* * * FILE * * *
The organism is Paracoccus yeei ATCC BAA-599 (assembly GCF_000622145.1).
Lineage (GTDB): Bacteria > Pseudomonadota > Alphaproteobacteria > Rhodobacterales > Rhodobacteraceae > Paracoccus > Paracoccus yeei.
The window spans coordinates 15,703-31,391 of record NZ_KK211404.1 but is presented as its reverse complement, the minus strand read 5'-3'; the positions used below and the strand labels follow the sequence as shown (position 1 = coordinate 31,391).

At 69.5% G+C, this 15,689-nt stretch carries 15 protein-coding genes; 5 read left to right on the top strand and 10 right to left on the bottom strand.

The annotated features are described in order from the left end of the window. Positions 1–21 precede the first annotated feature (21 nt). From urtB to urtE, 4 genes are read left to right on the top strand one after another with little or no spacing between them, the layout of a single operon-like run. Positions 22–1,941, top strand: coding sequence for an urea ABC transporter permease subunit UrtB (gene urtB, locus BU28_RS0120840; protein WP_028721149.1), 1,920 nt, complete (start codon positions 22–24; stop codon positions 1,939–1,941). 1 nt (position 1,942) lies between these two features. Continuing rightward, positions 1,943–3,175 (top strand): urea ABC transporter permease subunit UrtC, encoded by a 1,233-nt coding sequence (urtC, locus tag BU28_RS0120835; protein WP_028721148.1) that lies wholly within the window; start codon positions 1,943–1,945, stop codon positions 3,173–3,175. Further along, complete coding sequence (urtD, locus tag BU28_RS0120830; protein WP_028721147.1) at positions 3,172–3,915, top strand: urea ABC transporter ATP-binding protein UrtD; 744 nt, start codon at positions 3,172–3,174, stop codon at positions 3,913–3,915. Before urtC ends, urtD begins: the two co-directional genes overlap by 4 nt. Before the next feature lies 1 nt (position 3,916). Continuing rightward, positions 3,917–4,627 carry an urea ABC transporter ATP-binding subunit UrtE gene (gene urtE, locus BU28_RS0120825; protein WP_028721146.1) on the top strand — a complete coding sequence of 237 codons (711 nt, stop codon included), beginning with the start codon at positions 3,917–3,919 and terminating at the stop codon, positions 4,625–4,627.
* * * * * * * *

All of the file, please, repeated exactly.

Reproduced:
The organism is Paracoccus yeei ATCC BAA-599 (assembly GCF_000622145.1).
Lineage (GTDB): Bacteria > Pseudomonadota > Alphaproteobacteria > Rhodobacterales > Rhodobacteraceae > Paracoccus > Paracoccus yeei.
The window spans coordinates 15,703-31,391 of record NZ_KK211404.1 but is presented as its reverse complement, the minus strand read 5'-3'; the positions used below and the strand labels follow the sequence as shown (position 1 = coordinate 31,391).

At 69.5% G+C, this 15,689-nt stretch carries 15 protein-coding genes; 5 read left to right on the top strand and 10 right to left on the bottom strand.

The annotated features are described in order from the left end of the window. Positions 1–21 precede the first annotated feature (21 nt). From urtB to urtE, 4 genes are read left to right on the top strand one after another with little or no spacing between them, the layout of a single operon-like run. Positions 22–1,941, top strand: coding sequence for an urea ABC transporter permease subunit UrtB (gene urtB, locus BU28_RS0120840; protein WP_028721149.1), 1,920 nt, complete (start codon positions 22–24; stop codon positions 1,939–1,941). 1 nt (position 1,942) lies between these two features. Continuing rightward, positions 1,943–3,175 (top strand): urea ABC transporter permease subunit UrtC, encoded by a 1,233-nt coding sequence (urtC, locus tag BU28_RS0120835; protein WP_028721148.1) that lies wholly within the window; start codon positions 1,943–1,945, stop codon positions 3,173–3,175. Further along, complete coding sequence (urtD, locus tag BU28_RS0120830; protein WP_028721147.1) at positions 3,172–3,915, top strand: urea ABC transporter ATP-binding protein UrtD; 744 nt, start codon at positions 3,172–3,174, stop codon at positions 3,913–3,915. Before urtC ends, urtD begins: the two co-directional genes overlap by 4 nt. Before the next feature lies 1 nt (position 3,916). Continuing rightward, positions 3,917–4,627 carry an urea ABC transporter ATP-binding subunit UrtE gene (gene urtE, locus BU28_RS0120825; protein WP_028721146.1) on the top strand — a complete coding sequence of 237 codons (711 nt, stop codon included), beginning with the start codon at positions 3,917–3,919 and terminating at the stop codon, positions 4,625–4,627.